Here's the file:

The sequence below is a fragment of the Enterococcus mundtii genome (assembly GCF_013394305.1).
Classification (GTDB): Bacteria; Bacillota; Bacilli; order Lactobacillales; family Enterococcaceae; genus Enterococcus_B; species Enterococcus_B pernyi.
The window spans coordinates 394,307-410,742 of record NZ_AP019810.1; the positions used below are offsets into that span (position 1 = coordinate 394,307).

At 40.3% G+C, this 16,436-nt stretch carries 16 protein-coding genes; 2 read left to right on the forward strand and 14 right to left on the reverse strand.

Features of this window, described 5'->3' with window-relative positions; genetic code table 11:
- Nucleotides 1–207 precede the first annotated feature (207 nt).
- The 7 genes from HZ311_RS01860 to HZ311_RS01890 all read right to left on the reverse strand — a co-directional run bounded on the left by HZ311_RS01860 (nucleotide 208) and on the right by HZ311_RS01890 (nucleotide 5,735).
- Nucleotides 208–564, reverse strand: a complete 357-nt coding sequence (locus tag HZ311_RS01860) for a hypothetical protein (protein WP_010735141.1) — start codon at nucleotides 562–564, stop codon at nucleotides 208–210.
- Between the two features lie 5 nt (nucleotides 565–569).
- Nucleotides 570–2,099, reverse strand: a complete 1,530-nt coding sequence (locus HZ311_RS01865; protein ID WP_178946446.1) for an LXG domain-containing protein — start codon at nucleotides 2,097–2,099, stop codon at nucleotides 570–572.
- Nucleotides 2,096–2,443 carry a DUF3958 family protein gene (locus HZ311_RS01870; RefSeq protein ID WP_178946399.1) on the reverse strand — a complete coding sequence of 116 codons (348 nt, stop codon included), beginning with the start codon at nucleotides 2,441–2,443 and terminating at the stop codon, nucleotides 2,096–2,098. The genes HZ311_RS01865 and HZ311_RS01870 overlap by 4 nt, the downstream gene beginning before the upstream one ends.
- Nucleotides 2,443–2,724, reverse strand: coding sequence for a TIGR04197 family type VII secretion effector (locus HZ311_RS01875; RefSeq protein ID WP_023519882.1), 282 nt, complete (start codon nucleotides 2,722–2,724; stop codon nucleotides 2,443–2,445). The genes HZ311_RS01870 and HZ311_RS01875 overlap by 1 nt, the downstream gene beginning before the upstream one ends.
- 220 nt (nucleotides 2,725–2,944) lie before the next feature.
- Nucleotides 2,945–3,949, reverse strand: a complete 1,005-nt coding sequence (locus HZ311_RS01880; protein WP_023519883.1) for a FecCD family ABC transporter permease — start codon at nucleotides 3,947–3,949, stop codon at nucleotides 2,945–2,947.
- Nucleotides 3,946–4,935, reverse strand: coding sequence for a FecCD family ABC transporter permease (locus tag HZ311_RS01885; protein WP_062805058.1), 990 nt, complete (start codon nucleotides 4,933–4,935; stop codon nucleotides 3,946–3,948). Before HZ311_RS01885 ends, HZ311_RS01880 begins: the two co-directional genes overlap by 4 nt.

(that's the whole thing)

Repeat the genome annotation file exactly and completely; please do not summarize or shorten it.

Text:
The sequence below is a fragment of the Enterococcus mundtii genome (assembly GCF_013394305.1).
Classification (GTDB): Bacteria; Bacillota; Bacilli; order Lactobacillales; family Enterococcaceae; genus Enterococcus_B; species Enterococcus_B pernyi.
The window spans coordinates 394,307-410,742 of record NZ_AP019810.1; the positions used below are offsets into that span (position 1 = coordinate 394,307).

At 40.3% G+C, this 16,436-nt stretch carries 16 protein-coding genes; 2 read left to right on the forward strand and 14 right to left on the reverse strand.

Features of this window, described 5'->3' with window-relative positions; genetic code table 11:
- Nucleotides 1–207 precede the first annotated feature (207 nt).
- The 7 genes from HZ311_RS01860 to HZ311_RS01890 all read right to left on the reverse strand — a co-directional run bounded on the left by HZ311_RS01860 (nucleotide 208) and on the right by HZ311_RS01890 (nucleotide 5,735).
- Nucleotides 208–564, reverse strand: a complete 357-nt coding sequence (locus tag HZ311_RS01860) for a hypothetical protein (protein WP_010735141.1) — start codon at nucleotides 562–564, stop codon at nucleotides 208–210.
- Between the two features lie 5 nt (nucleotides 565–569).
- Nucleotides 570–2,099, reverse strand: a complete 1,530-nt coding sequence (locus HZ311_RS01865; protein ID WP_178946446.1) for an LXG domain-containing protein — start codon at nucleotides 2,097–2,099, stop codon at nucleotides 570–572.
- Nucleotides 2,096–2,443 carry a DUF3958 family protein gene (locus HZ311_RS01870; RefSeq protein ID WP_178946399.1) on the reverse strand — a complete coding sequence of 116 codons (348 nt, stop codon included), beginning with the start codon at nucleotides 2,441–2,443 and terminating at the stop codon, nucleotides 2,096–2,098. The genes HZ311_RS01865 and HZ311_RS01870 overlap by 4 nt, the downstream gene beginning before the upstream one ends.
- Nucleotides 2,443–2,724, reverse strand: coding sequence for a TIGR04197 family type VII secretion effector (locus HZ311_RS01875; RefSeq protein ID WP_023519882.1), 282 nt, complete (start codon nucleotides 2,722–2,724; stop codon nucleotides 2,443–2,445). The genes HZ311_RS01870 and HZ311_RS01875 overlap by 1 nt, the downstream gene beginning before the upstream one ends.
- 220 nt (nucleotides 2,725–2,944) lie before the next feature.
- Nucleotides 2,945–3,949, reverse strand: a complete 1,005-nt coding sequence (locus HZ311_RS01880; protein WP_023519883.1) for a FecCD family ABC transporter permease — start codon at nucleotides 3,947–3,949, stop codon at nucleotides 2,945–2,947.
- Nucleotides 3,946–4,935, reverse strand: coding sequence for a FecCD family ABC transporter permease (locus tag HZ311_RS01885; protein WP_062805058.1), 990 nt, complete (start codon nucleotides 4,933–4,935; stop codon nucleotides 3,946–3,948). Before HZ311_RS01885 ends, HZ311_RS01880 begins: the two co-directional genes overlap by 4 nt.